One night a monk named Pelagius glimpsed a light in an area of the bishopric of Iria-Flavia (NW Spain). The monk communicated his vision to his superior, Bishop Teodomiro, discovering a cave in the right place inside which came a marble ark where the mortal remains of St. James were found. The Apostle James was the first evangelizer of the Iberian Peninsula. Following his martyrdom and death in Jerusalem, his disciples Athanasius and Theodore moved his remains to the Galician coast, aboard a boat, and there buried the body.
The discovery was made on July 25 of the year 814 and the Asturian monarch, Alfonso II of Asturias, moved on pilgrimage to the place and ordered to build a small basilica and a Benedictine monastery. The little village began to grow into Compostela (whose name derives, according to the medieval tradition, the Latin language "Campus Stellae"). In the year 899 more basilica was consecrated, ordered by King Alfonso III of Asturias.
The discovery of the relics of St. James spread throughout Europe, where the cult of relics was becoming an obsession, like the need to find a binder that served to expel all evil looming over Europe, especially Islam. No wonder the Apostle James "will collaborate" on numerous occasions with the Christian kings in the reconquest of the Iberian Peninsula and their armies will fight, courageous, shouting "James and Close Spain".
The first pilgrimages took place between the faithful of the different kingdoms of the Iberian Peninsula. During the tenth century, Sancho the Great (King of Navarre), made a number of improvements in the route linking the Kingdom of Navarre with the population of Compostela, in order to provide greater security to the pilgrims. Among these improvements, we find the construction of the first hospices and monasteries. This stage will end up with the dreaded raids of Almansor, who came to attack the city of Compostela and stole the bells of the Cathedral of St. James, to take them to Cordoba, loaded on the shoulders of Christian captives.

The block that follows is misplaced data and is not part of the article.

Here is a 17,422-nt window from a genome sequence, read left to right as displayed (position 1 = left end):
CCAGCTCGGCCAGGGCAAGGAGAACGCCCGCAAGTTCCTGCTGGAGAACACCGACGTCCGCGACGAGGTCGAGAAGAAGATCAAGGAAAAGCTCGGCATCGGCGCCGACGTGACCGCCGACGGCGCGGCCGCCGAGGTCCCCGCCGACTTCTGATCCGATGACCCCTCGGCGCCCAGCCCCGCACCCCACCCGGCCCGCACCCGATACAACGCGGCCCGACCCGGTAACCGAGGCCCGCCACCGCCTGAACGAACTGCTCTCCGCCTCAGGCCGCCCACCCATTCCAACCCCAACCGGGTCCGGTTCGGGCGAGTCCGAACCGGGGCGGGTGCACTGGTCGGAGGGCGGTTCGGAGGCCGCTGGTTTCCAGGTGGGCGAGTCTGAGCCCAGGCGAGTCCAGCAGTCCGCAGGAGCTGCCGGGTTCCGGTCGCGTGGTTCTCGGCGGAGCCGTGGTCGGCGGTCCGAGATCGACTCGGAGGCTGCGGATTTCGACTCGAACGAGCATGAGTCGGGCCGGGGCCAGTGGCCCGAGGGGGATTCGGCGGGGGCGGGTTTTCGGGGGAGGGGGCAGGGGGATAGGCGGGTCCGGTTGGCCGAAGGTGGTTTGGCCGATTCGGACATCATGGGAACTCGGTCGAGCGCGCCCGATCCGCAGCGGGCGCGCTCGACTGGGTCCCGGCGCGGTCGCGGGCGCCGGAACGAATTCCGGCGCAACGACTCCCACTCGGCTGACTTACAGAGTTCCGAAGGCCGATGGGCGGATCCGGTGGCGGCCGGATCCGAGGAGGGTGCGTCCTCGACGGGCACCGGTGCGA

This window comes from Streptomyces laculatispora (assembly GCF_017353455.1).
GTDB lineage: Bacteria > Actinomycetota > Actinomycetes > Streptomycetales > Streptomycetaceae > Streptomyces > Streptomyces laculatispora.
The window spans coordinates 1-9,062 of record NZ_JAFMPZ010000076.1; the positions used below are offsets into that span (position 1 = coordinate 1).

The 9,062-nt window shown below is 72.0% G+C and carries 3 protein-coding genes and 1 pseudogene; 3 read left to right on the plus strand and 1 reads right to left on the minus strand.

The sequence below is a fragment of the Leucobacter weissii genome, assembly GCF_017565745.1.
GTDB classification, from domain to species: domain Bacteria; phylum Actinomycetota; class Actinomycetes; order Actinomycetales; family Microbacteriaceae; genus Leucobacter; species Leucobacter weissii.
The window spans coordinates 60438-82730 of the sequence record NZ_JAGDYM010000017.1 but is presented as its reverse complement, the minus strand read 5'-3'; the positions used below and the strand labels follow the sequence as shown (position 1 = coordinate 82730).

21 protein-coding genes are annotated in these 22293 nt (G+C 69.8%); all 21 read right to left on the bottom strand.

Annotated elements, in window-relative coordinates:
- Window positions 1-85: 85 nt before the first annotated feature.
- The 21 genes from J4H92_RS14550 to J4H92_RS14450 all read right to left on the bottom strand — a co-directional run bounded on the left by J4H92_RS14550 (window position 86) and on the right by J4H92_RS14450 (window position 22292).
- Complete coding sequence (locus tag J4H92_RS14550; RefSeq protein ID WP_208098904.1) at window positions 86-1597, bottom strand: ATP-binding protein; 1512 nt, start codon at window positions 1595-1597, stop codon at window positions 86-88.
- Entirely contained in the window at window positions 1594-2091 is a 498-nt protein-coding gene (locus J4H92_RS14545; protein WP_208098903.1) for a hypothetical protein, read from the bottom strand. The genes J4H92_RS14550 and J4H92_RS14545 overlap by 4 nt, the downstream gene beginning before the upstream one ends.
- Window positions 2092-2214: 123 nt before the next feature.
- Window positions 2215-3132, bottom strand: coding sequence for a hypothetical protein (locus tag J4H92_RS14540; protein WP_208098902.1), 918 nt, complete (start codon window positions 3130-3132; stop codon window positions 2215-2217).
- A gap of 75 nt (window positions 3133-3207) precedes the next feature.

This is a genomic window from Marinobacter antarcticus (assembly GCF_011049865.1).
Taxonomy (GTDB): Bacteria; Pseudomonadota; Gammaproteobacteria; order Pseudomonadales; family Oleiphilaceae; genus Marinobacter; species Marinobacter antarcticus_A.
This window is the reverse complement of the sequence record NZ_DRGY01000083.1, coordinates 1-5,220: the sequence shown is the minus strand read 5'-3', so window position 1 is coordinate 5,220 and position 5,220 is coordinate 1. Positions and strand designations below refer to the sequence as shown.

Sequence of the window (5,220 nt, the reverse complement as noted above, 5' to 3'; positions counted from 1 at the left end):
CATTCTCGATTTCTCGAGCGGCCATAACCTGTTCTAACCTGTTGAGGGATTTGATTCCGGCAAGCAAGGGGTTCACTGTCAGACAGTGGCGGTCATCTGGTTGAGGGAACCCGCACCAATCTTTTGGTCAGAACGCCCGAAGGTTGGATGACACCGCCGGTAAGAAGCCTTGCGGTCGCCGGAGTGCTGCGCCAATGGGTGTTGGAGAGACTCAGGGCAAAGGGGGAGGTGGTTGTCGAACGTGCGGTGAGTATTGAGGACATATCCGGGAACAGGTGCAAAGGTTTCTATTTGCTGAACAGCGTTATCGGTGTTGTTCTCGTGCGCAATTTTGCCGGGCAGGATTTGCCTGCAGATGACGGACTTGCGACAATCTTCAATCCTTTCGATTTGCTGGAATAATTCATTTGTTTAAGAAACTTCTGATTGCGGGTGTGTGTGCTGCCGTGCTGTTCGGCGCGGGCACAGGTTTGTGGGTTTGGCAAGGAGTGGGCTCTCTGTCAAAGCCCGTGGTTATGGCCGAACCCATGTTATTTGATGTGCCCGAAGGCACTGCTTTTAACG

Later in the tenth century, they are recorded the first French pilgrims. Then, as you could speak of a real Way of St. James, consisting of the so-called French Way. Two entrances, from Canfranc and Roncesvalles, come together in Puente de la Reina, a town that was named after bridge built for the pilgrims to cross the river Arqa. From this village, one path continues across the north of the Iberian Peninsula to its final stage in Finisterre.
In the year 951, it appears registered the first international pilgrimage, registered by the monk Gomez (Abbey of St Martin of Albelda) and carried out by Gottschalk, bishop of Puy. In the eleventh century, the heyday of the Jacobean pilgrimages from all over the known world occurs. The success of the pilgrimages we look at the numerous hospices, hospitals, monasteries and abbeys that launches the Order of Cluny, providing greater "comfort" to the pilgrim. Other promoters of pilgrimages will be the Bishop Diego Gelmírez who managed, in 1095, Pope Urban II moved the episcopal see from Iria-Flavia to Compostela, with category of "Apostolic See" like Rome. Compostela, Rome and Jerusalem become the three most important places of pilgrimage for all Christendom.
The insecurity remained one of the main problems of the pilgrimage, so the Military Order of St. James was created. The objective of this military order was to defend pilgrims from the many dangers that lurked in the way, especially the bandits.
The pilgrims of the same region, departed in groups to defend themselves from dangers, making the trip in a time when the weather was more favorable. Before starting the pilgrimage, they entrusted their assets to a monastery whose abbot gave the pilgrim, his cane, a pumpkin (to carry water), a rosary and a purse. The trip lasted as long as the peregrine wanted. To encourage pilgrimages, pilgrims were exempted from paying tolls, and protected from the rapacity of mayors, gentlemen, waiters and thieves. The pilgrim was respected and protected both by society and by the authorities.
The role of the Way of St. James, was instrumental in the kingdoms of the Iberian Peninsula and Europe, because through it, there was a fluid cultural, spiritual, economic, artistic and political exchange between the different areas passing this way. The Romanesque and Gothic art penetrated in the Iberian Peninsula, through the Way of St. James. Even immigrants from Europe who settled in Spain (called Franks) came through the Way of St. James.